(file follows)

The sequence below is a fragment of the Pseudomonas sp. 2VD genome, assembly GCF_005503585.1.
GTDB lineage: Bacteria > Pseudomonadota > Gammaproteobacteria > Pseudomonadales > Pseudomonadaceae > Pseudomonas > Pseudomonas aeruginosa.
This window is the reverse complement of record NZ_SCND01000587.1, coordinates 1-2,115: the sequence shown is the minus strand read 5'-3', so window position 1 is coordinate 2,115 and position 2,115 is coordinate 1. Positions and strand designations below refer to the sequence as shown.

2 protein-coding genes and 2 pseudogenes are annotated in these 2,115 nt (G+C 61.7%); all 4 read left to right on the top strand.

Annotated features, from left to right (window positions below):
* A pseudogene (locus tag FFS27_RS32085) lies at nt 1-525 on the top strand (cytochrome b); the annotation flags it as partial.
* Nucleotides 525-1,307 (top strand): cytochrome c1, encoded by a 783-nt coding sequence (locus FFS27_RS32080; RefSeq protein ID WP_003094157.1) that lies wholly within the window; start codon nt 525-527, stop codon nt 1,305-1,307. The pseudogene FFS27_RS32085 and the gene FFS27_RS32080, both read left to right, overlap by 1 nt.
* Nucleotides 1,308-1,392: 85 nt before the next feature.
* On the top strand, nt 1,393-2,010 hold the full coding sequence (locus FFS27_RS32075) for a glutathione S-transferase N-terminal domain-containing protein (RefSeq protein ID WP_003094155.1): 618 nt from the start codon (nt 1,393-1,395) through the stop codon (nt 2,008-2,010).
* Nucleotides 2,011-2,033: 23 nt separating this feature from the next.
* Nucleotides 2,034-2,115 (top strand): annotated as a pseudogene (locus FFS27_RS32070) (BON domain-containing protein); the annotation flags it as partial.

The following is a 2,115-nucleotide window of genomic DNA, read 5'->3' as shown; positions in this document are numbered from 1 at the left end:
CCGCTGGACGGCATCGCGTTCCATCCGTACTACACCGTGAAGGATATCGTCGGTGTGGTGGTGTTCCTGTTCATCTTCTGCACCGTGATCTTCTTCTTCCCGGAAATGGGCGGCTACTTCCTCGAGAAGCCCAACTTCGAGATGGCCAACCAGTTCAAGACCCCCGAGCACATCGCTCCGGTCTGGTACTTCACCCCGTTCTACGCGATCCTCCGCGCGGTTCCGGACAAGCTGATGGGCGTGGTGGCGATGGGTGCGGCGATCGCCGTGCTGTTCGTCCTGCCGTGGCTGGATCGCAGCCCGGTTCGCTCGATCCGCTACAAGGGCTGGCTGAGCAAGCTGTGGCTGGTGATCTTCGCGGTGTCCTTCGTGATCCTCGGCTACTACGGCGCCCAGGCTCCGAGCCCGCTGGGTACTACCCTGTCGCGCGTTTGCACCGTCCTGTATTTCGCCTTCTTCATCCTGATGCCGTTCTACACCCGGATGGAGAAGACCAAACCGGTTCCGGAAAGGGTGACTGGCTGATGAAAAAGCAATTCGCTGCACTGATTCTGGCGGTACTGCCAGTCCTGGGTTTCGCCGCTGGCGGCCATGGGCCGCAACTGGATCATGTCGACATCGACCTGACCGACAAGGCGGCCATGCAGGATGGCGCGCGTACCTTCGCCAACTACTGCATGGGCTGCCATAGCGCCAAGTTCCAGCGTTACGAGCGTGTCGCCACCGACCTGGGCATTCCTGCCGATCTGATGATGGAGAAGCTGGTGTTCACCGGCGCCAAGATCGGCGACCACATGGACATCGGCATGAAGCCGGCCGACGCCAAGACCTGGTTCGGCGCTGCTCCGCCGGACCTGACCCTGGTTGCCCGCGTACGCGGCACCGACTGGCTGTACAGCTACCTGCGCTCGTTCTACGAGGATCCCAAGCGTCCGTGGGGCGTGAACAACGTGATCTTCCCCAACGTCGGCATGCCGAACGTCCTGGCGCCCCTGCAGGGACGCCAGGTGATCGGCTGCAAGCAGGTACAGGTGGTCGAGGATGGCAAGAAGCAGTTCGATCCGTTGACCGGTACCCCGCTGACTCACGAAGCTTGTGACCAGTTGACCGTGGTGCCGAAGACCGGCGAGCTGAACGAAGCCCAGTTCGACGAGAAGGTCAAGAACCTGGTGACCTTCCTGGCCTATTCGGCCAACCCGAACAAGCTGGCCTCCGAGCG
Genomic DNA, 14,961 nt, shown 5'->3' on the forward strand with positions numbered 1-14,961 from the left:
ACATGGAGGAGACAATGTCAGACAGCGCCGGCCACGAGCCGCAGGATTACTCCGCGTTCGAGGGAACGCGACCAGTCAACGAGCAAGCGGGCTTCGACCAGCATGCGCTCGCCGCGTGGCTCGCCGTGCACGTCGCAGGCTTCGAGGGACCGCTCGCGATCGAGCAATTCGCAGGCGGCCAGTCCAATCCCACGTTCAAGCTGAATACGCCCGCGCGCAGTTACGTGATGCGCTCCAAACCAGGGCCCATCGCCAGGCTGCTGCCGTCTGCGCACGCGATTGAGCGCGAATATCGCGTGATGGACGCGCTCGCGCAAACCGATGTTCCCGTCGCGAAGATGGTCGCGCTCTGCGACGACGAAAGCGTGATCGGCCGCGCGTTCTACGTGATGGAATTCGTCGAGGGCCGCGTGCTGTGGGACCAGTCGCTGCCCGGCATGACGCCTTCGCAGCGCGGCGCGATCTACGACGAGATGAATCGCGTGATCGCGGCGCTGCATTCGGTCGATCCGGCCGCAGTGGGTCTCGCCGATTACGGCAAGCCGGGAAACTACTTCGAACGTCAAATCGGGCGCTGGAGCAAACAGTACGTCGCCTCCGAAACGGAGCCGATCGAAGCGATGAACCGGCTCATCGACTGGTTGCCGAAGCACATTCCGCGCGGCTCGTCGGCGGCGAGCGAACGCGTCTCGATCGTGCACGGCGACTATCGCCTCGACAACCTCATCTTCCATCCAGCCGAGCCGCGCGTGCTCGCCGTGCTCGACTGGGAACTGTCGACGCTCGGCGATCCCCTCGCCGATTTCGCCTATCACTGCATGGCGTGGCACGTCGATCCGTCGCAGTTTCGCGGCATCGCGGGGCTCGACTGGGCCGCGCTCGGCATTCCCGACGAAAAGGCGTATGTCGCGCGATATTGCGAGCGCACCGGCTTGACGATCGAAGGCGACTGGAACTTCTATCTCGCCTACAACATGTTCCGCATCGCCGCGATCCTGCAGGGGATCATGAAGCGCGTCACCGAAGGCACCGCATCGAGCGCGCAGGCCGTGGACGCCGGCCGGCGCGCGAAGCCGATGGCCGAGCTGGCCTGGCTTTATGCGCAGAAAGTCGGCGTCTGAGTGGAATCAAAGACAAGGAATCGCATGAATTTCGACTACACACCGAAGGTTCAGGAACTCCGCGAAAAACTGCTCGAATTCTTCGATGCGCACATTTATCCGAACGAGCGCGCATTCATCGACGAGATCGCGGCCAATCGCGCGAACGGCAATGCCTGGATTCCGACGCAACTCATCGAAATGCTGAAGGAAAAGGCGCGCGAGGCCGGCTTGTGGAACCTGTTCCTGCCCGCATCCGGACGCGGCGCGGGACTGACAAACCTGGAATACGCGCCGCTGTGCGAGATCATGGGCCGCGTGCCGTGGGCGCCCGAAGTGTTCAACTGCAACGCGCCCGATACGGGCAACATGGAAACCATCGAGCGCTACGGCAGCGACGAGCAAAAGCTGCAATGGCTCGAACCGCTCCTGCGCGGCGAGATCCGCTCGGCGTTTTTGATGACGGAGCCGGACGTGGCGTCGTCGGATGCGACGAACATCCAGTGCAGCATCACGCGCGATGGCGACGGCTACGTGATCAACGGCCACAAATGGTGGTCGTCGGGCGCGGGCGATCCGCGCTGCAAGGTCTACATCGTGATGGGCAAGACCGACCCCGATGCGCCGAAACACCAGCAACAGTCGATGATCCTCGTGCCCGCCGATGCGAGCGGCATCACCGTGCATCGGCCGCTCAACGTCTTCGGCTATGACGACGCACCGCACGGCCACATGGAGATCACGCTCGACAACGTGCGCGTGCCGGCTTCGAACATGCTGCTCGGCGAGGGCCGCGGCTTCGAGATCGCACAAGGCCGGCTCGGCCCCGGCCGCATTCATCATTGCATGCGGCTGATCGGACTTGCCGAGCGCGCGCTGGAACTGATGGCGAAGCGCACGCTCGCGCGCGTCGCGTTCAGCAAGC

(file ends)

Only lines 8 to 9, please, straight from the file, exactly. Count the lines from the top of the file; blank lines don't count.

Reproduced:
* Nucleotides 1,308-1,392: 85 nt before the next feature.
* On the top strand, nt 1,393-2,010 hold the full coding sequence (locus FFS27_RS32075) for a glutathione S-transferase N-terminal domain-containing protein (RefSeq protein ID WP_003094155.1): 618 nt from the start codon (nt 1,393-1,395) through the stop codon (nt 2,008-2,010).